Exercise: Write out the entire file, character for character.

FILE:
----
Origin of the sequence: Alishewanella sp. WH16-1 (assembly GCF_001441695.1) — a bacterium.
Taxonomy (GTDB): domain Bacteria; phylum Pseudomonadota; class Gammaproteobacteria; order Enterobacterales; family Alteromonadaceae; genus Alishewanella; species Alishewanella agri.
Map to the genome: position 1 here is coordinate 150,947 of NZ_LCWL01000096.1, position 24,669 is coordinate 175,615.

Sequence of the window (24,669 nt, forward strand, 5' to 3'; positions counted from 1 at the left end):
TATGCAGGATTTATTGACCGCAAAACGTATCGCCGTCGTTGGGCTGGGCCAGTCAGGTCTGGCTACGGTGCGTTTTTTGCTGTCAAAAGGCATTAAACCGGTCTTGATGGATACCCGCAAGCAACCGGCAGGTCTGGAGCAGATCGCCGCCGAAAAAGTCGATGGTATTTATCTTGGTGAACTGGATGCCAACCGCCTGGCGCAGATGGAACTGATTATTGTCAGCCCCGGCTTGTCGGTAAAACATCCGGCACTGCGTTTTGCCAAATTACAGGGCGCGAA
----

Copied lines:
Origin of the sequence: Alishewanella sp. WH16-1 (assembly GCF_001441695.1) — a bacterium.
Taxonomy (GTDB): domain Bacteria; phylum Pseudomonadota; class Gammaproteobacteria; order Enterobacterales; family Alteromonadaceae; genus Alishewanella; species Alishewanella agri.
Map to the genome: position 1 here is coordinate 150,947 of NZ_LCWL01000096.1, position 24,669 is coordinate 175,615.

Sequence of the window (24,669 nt, forward strand, 5' to 3'; positions counted from 1 at the left end):
TATGCAGGATTTATTGACCGCAAAACGTATCGCCGTCGTTGGGCTGGGCCAGTCAGGTCTGGCTACGGTGCGTTTTTTGCTGTCAAAAGGCATTAAACCGGTCTTGATGGATACCCGCAAGCAACCGGCAGGTCTGGAGCAGATCGCCGCCGAAAAAGTCGATGGTATTTATCTTGGTGAACTGGATGCCAACCGCCTGGCGCAGATGGAACTGATTATTGTCAGCCCCGGCTTGTCGGTAAAACATCCGGCACTGCGTTTTGCCAAATTACAGGGCGCGAA